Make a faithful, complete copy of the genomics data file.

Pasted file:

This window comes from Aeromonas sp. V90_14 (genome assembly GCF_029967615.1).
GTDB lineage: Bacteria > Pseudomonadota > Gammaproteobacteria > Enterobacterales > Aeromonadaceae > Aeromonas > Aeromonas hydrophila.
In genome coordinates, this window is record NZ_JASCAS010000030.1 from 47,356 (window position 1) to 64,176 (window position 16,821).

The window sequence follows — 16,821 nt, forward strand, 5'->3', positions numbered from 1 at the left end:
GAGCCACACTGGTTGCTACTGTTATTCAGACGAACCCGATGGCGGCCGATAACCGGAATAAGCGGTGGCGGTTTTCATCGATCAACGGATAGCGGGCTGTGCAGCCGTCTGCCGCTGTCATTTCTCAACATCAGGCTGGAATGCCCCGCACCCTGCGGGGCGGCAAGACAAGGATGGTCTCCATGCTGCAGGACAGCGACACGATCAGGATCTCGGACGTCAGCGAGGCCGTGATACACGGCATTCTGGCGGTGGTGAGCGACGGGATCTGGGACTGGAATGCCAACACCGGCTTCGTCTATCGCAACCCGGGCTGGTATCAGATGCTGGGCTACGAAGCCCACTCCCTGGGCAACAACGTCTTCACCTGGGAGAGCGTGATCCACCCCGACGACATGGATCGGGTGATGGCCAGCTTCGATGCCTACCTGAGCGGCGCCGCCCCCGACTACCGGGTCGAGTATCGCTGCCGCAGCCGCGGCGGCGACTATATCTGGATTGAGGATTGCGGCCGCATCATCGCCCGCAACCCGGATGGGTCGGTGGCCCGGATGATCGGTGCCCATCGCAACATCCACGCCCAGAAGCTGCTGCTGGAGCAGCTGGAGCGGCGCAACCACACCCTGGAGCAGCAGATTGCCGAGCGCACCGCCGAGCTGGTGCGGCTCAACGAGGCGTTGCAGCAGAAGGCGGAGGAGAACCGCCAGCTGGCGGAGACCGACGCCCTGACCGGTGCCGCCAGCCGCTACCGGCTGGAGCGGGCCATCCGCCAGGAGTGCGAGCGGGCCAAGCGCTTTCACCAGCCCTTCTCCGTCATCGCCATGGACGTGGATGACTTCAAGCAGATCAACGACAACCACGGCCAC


This window comes from Aeromonas sp. V90_14 (genome assembly GCF_029967615.1).
GTDB lineage: Bacteria > Pseudomonadota > Gammaproteobacteria > Enterobacterales > Aeromonadaceae > Aeromonas > Aeromonas hydrophila.
In genome coordinates, this window is record NZ_JASCAS010000030.1 from 47,356 (window position 1) to 64,176 (window position 16,821).

The window sequence follows — 16,821 nt, forward strand, 5'->3', positions numbered from 1 at the left end:
GAGCCACACTGGTTGCTACTGTTATTCAGACGAACCCGATGGCGGCCGATAACCGGAATAAGCGGTGGCGGTTTTCATCGATCAACGGATAGCGGGCTGTGCAGCCGTCTGCCGCTGTCATTTCTCAACATCAGGCTGGAATGCCCCGCACCCTGCGGGGCGGCAAGACAAGGATGGTCTCCATGCTGCAGGACAGCGACACGATCAGGATCTCGGACGTCAGCGAGGCCGTGATACACGGCATTCTGGCGGTGGTGAGCGACGGGATCTGGGACTGGAATGCCAACACCGGCTTCGTCTATCGCAACCCGGGCTGGTATCAGATGCTGGGCTACGAAGCCCACTCCCTGGGCAACAACGTCTTCACCTGGGAGAGCGTGATCCACCCCGACGACATGGATCGGGTGATGGCCAGCTTCGATGCCTACCTGAGCGGCGCCGCCCCCGACTACCGGGTCGAGTATCGCTGCCGCAGCCGCGGCGGCGACTATATCTGGATTGAGGATTGCGGCCGCATCATCGCCCGCAACCCGGATGGGTCGGTGGCCCGGATGATCGGTGCCCATCGCAACATCCACGCCCAGAAGCTGCTGCTGGAGCAGCTGGAGCGGCGCAACCACACCCTGGAGCAGCAGATTGCCGAGCGCACCGCCGAGCTGGTGCGGCTCAACGAGGCGTTGCAGCAGAAGGCGGAGGAGAACCGCCAGCTGGCGGAGACCGACGCCCTGACCGGTGCCGCCAGCCGCTACCGGCTGGAGCGGGCCATCCGCCAGGAGTGCGAGCGGGCCAAGCGCTTTCACCAGCCCTTCTCCGTCATCGCCATGGACGTGGATGACTTCAAGCAGATCAACGACAACCACGGCCAC